Interestingly, each subdomain has a robots.txt file, but not a sitemap.xml file. It does have its own 404 page (that sends a 404 HTTP status header), and the page will echo back the path part of the URL you pass it (url encoded, of course).

The interface is pretty slick, with lots of nice Ajax effects that one would expect from a startup today. There’s a little bit of badge-earning, but no big deal.

I already rank pretty well for my name, but there is always room for improvement. When I Google myself, about half of the results on the first page are profiles that I have some control over.

Oliver Baty | LinkedIn
www.linkedin.com/in/oliverbaty
(my profile)

Ardamis
www.ardamis.com/
(my site)

Oliver Baty | Facebook
www.facebook.com/oliver.baty
(my profile)

Oliver Baty (@ardamis) on Twitter
twitter.com/#!/ardamis
(my profile)

Oliver Baty - Google+
https://plus.google.com/113392027226542020317
(my profile)

Oliver Baty (1862 - 1941) - Ancestry.com
records.ancestry.com/
(not me)

Oliver Baty in Oak Park, IL | Miami University Of Ohio | Profile at ...
www.peekyou.com/
(about me)

Internet Archive Search: creator:"Oliver Baty Cunningham Memorial ...
www.archive.org/
(not me)

Oliver Baty Cunningham Memorial Publication Fund [WorldCat ...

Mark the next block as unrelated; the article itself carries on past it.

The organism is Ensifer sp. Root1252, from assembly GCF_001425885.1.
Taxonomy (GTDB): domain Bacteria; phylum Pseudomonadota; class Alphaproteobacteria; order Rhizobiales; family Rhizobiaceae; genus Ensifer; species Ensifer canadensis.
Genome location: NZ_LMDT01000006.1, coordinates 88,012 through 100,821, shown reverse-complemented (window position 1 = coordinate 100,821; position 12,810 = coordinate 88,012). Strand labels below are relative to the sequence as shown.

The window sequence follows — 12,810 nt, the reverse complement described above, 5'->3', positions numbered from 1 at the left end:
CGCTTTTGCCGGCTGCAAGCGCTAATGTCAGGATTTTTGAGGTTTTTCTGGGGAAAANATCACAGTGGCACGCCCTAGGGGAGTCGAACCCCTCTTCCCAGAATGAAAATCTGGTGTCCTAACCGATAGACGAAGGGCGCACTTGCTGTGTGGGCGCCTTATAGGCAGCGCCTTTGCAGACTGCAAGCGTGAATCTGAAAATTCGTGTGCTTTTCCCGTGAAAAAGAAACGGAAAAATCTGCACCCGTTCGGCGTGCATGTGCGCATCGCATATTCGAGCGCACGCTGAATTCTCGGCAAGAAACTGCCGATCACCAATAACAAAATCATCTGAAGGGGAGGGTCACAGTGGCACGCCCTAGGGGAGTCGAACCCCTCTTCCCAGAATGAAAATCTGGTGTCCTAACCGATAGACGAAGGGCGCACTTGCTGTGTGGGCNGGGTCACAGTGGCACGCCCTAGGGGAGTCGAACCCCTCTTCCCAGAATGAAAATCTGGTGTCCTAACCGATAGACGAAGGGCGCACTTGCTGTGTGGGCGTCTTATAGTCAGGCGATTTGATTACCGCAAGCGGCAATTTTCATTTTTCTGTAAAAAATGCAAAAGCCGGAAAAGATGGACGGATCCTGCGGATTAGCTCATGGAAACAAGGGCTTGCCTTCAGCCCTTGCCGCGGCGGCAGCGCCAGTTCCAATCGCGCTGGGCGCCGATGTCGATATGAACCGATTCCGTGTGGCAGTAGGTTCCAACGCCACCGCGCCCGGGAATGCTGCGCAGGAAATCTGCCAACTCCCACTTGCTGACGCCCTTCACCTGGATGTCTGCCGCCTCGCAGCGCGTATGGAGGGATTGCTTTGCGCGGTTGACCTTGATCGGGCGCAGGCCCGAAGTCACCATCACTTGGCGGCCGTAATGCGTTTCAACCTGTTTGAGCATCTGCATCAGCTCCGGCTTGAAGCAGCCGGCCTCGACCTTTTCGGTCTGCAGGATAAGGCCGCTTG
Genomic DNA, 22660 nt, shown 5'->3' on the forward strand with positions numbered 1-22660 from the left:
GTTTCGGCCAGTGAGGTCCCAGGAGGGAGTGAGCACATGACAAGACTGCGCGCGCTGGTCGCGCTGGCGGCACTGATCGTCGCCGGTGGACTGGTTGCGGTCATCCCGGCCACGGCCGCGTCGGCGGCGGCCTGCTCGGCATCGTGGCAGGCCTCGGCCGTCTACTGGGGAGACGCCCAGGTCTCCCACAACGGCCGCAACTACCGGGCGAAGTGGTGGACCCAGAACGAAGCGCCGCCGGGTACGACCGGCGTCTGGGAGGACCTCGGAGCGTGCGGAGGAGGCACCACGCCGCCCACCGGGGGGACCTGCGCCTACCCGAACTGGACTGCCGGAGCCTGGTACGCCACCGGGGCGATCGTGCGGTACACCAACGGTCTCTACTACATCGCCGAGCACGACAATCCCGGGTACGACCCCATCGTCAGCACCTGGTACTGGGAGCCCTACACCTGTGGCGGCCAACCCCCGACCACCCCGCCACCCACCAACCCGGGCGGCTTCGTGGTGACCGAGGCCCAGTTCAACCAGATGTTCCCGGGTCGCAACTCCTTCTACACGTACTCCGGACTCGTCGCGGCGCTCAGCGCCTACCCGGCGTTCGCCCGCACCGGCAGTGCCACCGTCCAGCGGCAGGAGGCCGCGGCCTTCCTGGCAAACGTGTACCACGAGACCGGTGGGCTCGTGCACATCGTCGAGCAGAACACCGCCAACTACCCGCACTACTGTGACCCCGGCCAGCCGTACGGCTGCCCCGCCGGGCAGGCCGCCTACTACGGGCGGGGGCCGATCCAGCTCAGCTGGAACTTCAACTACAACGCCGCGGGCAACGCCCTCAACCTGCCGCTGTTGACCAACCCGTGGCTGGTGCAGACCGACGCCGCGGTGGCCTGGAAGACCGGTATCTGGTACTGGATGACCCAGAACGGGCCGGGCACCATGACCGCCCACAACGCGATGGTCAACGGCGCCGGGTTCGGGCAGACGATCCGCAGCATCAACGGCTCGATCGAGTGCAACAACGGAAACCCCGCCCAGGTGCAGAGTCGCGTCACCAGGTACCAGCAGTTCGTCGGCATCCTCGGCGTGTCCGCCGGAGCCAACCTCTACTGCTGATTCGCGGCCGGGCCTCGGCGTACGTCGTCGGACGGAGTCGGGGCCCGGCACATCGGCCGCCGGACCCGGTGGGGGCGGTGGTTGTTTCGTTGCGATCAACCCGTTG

www.worldcat.org/
(not me)

Oliver Baty Cunningham Memorial Pu Fund - Barnes & Noble
www.barnesandnoble.com/
(not me)

Maybe it will take off later. The TechCrunch article states that BrandYourself had nearly 6,000 sign-ups between March 8 and March 17, so that’s pretty good. A Google search on March 20 for site:brandyourself.com returns “about 8,760 results.”

As of March 20, a Google search for site:brandyourself.com oliver baty returns no results. Two days later, my profile page and my links page were both in Google’s index. This was probably helped along by the links to those pages at the beginning of this article. As of March 22, a Google search for my name, without being signed in to Google, shows my BrandYourself profile page as the 10th result.

2 thoughts on “BrandYourself.com is a good idea with only fair execution

  1. Patrick Ambron

    Hi Oliver,

    This is Patrick, the CEO of BrandYourself.com. Thanks for reviewing our product. Believe it or not, this has been one of my favorite reviews–you point out a handful of areas that can be improved, which is something we always strive for.

    As you pointed out, our product is meant for people who have very little knowledge of SEO and many times, very limited web properties. To start, we wanted to make sure they could submit any profiles they already have and help them optimize those profiles to show up higher (that’s what the submit links and boost links section are for). We also wanted to help them create more content, which is why they can create a profile. We wanted to make it really easy to build, look really slick, while still being SEO friendly for their name. Coming out of the gate, we thought making the interface clean and easy to understand would be pivotal.

    That said, we are pushing forward to improve the experience both from an SEO standpoint and feature stand point. I sent you an email (on this form) because I”d love to show you what we’re working on and get your feedback

    Thanks again for writing about us

Leave a Reply

Your email address will not be published. Required fields are marked *